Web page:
Same, But Different: European Picture Books

Looking for a picture book that offers something a bit different – artistic, nuanced, off-beat, maybe even a bit dark?  The library has several beautifully illustrated new picture books from Europe that might catch your eye, or that of a discerning child. 

The World in a Second by Portuguese author and illustrator Isabel Minhos Martins and Bernardo P. Carvalho explores moments occurring simultaneously around the world in the span of one second. There is a mysterious tone to the book, and the events featured are not necessarily child-centered: a man getting his mustache shaved on the island of Azores, a woman dropping a letter in Hungary, a watch stopping on a subway platform in Chicago. Bold illustrations of scenes around the globe make this book a visual treat.

A Lion in Paris by Beatrice Alemagna is an oversized picture book inspired by the lion statue in Place Denfert-Rochereau. The lion in the story leaves his home in the grasslands to journey through the city of Paris, encountering many famous landmarks, until he finds the perfect spot to live. The illustrations synthesize a fresh mix of drawing and collage to convey details of the urban landscape.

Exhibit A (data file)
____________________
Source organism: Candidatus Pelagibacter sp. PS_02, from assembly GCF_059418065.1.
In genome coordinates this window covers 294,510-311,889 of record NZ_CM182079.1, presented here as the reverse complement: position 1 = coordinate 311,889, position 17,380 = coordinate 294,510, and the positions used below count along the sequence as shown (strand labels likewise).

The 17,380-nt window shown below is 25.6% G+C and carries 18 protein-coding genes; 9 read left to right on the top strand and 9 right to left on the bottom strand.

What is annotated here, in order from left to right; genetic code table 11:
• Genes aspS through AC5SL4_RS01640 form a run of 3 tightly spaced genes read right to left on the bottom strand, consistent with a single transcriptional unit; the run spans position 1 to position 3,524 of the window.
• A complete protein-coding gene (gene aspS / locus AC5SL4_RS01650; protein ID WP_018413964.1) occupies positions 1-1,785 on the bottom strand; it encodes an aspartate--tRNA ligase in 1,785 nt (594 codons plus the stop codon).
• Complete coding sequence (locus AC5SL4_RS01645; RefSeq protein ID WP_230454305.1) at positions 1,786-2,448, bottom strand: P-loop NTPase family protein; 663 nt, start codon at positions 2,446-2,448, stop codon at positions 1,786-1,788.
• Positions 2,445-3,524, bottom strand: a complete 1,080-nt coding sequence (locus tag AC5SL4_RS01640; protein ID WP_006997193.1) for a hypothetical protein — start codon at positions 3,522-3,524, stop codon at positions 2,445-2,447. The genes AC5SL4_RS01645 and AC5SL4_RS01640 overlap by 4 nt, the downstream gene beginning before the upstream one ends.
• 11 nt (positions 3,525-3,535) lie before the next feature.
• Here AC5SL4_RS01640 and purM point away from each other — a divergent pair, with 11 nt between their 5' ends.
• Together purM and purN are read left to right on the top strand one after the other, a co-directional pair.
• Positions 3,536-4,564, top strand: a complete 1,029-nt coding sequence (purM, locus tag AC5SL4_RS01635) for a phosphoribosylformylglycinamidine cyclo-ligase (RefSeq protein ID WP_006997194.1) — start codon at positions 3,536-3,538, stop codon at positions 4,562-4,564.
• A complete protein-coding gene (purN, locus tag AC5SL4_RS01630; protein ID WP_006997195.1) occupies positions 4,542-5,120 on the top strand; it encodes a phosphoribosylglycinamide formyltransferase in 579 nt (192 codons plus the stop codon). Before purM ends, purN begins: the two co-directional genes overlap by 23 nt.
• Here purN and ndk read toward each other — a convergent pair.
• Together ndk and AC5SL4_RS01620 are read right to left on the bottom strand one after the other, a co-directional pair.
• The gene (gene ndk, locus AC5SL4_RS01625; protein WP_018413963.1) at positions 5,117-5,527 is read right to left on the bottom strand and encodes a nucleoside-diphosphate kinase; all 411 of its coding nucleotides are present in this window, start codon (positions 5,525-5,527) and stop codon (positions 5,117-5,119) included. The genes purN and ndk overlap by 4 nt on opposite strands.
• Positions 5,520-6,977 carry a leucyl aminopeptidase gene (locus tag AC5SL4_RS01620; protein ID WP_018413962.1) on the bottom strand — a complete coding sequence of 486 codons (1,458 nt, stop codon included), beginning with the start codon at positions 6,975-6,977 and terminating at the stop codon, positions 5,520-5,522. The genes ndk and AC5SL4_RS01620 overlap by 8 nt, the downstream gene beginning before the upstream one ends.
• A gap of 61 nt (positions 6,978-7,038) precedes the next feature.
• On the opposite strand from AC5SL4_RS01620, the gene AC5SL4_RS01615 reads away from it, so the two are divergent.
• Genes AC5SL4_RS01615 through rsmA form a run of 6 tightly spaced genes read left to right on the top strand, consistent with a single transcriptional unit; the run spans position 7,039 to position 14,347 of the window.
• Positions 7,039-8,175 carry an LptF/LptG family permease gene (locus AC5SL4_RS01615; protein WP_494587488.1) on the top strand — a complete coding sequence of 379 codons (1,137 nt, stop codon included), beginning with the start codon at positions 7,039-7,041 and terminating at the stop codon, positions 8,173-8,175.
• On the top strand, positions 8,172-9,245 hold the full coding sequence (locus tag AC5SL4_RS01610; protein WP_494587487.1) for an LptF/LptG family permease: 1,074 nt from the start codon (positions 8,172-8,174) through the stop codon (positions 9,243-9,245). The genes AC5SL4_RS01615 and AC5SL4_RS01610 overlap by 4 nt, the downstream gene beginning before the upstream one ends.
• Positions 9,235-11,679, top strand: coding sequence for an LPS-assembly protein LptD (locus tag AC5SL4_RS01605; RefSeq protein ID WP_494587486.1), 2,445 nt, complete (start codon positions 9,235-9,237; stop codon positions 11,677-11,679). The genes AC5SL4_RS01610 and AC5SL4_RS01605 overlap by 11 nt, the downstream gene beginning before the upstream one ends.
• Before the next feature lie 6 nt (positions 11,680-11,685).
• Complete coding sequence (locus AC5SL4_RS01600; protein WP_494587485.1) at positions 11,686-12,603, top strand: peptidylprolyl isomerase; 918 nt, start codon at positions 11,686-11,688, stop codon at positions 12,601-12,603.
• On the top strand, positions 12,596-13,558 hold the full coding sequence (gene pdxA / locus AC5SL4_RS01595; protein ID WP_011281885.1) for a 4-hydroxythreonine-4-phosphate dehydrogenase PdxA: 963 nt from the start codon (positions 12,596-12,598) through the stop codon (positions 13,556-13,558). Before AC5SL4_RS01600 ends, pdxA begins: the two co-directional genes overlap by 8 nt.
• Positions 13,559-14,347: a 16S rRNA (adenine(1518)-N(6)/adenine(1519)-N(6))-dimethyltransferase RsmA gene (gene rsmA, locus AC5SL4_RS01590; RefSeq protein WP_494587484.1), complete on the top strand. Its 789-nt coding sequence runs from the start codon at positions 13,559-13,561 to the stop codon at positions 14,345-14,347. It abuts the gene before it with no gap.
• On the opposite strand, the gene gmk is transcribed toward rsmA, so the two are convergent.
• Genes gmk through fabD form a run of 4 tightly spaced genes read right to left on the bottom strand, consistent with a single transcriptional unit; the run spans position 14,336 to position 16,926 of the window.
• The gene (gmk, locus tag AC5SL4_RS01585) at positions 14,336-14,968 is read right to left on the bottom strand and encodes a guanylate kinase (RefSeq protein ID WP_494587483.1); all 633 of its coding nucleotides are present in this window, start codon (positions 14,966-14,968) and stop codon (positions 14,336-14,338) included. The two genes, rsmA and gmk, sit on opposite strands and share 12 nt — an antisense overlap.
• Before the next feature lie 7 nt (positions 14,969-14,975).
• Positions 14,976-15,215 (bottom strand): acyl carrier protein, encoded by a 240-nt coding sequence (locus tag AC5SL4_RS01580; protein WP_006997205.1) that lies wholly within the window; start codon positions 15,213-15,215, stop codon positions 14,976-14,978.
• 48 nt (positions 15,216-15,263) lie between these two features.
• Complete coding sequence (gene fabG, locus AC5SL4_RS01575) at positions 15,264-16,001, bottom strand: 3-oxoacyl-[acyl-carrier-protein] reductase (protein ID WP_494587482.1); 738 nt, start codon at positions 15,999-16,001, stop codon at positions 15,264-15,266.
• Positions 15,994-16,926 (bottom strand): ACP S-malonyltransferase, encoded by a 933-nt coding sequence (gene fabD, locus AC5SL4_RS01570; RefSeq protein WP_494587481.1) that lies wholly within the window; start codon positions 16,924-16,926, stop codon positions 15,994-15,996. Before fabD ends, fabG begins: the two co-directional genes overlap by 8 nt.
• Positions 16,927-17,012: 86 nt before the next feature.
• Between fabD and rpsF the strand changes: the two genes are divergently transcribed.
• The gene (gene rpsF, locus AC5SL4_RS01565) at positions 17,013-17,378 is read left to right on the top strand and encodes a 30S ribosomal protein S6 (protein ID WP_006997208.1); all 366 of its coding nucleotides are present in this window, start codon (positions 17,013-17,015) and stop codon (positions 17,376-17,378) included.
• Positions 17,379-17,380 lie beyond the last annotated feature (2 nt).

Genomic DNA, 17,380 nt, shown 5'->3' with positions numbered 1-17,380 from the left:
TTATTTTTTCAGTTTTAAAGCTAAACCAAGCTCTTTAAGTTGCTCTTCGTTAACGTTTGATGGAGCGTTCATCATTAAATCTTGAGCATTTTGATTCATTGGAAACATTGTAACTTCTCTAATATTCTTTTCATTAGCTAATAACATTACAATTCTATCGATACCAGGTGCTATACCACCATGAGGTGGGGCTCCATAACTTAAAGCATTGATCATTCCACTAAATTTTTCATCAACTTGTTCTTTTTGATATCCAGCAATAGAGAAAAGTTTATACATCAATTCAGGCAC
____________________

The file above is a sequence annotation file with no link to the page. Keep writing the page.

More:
Fox’s Garden by Princesse Camcam is a wordless picture book featuring a fox and a young boy whose paths cross one snowy evening. The work of a French artist living in Germany, the images combine paper cutting, painting and lighting to create a gentle, magical world.


In Harold Finds A Voice by Courtney Dicmas, Harold the parrot can imitate any sound he hears, including the daily symphony that occurs within his little Parisian apartment: the growling vacuum, the ringing doorbell, the whirring blender, even the flushing toilet. But does Harold have a voice of his own? An adventure helps him discover his unique voice in this fun, noisy read-aloud.

Mr. Tweed’s Good Deeds is a delightfully odd and colorful book by London-based author and illustrator Jim Stoten. Mr. Tweed and his extra-tall hat can’t seem to go for a walk without attracting a lot of friends in need of help. Little Colin Rocodile lost his kite, Mrs. Fluffycuddle has misplaced her kittens and Pingle Penguin‘s balloons have escaped. Readers can use the detailed seek-and-find illustrations to help Mr. Tweed save the day. 

--Suzanne LaPierre, Kingspark Library

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